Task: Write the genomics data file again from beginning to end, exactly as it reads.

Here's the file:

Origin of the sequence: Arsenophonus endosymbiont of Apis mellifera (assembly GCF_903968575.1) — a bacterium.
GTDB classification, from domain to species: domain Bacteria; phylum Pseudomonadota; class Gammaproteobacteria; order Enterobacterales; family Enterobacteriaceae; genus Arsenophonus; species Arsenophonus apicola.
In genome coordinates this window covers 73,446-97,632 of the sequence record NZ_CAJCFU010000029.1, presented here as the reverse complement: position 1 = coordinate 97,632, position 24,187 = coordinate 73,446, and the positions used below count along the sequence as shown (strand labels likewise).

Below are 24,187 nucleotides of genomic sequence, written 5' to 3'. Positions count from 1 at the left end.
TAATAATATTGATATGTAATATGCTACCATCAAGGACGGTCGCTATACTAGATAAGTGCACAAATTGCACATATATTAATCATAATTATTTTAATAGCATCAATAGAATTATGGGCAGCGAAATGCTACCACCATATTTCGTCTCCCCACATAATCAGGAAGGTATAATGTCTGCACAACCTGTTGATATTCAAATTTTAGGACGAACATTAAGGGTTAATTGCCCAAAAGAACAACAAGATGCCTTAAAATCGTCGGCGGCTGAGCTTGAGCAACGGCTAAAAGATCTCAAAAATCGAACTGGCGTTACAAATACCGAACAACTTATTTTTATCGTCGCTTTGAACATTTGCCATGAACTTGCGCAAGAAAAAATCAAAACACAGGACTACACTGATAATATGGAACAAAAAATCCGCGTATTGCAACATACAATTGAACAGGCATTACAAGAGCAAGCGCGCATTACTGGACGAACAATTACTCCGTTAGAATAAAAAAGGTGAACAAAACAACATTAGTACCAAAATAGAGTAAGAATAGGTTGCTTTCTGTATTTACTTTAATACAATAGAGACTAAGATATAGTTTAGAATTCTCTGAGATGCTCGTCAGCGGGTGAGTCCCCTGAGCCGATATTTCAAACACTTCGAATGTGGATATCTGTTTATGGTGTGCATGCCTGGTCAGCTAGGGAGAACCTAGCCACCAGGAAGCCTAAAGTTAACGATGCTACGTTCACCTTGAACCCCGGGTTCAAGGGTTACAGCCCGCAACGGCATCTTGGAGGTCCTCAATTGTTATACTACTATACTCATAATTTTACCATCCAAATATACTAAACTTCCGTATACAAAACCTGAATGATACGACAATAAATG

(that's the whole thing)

Origin of the sequence: Arsenophonus endosymbiont of Apis mellifera (assembly GCF_903968575.1) — a bacterium.
GTDB classification, from domain to species: domain Bacteria; phylum Pseudomonadota; class Gammaproteobacteria; order Enterobacterales; family Enterobacteriaceae; genus Arsenophonus; species Arsenophonus apicola.
In genome coordinates this window covers 73,446-97,632 of the sequence record NZ_CAJCFU010000029.1, presented here as the reverse complement: position 1 = coordinate 97,632, position 24,187 = coordinate 73,446, and the positions used below count along the sequence as shown (strand labels likewise).

Below are 24,187 nucleotides of genomic sequence, written 5' to 3'. Positions count from 1 at the left end.
TAATAATATTGATATGTAATATGCTACCATCAAGGACGGTCGCTATACTAGATAAGTGCACAAATTGCACATATATTAATCATAATTATTTTAATAGCATCAATAGAATTATGGGCAGCGAAATGCTACCACCATATTTCGTCTCCCCACATAATCAGGAAGGTATAATGTCTGCACAACCTGTTGATATTCAAATTTTAGGACGAACATTAAGGGTTAATTGCCCAAAAGAACAACAAGATGCCTTAAAATCGTCGGCGGCTGAGCTTGAGCAACGGCTAAAAGATCTCAAAAATCGAACTGGCGTTACAAATACCGAACAACTTATTTTTATCGTCGCTTTGAACATTTGCCATGAACTTGCGCAAGAAAAAATCAAAACACAGGACTACACTGATAATATGGAACAAAAAATCCGCGTATTGCAACATACAATTGAACAGGCATTACAAGAGCAAGCGCGCATTACTGGACGAACAATTACTCCGTTAGAATAAAAAAGGTGAACAAAACAACATTAGTACCAAAATAGAGTAAGAATAGGTTGCTTTCTGTATTTACTTTAATACAATAGAGACTAAGATATAGTTTAGAATTCTCTGAGATGCTCGTCAGCGGGTGAGTCCCCTGAGCCGATATTTCAAACACTTCGAATGTGGATATCTGTTTATGGTGTGCATGCCTGGTCAGCTAGGGAGAACCTAGCCACCAGGAAGCCTAAAGTTAACGATGCTACGTTCACCTTGAACCCCGGGTTCAAGGGTTACAGCCCGCAACGGCATCTTGGAGGTCCTCAATTGTTATACTACTATACTCATAATTTTACCATCCAAATATACTAAACTTCCGTATACAAAACCTGAATGATACGACAATAAATG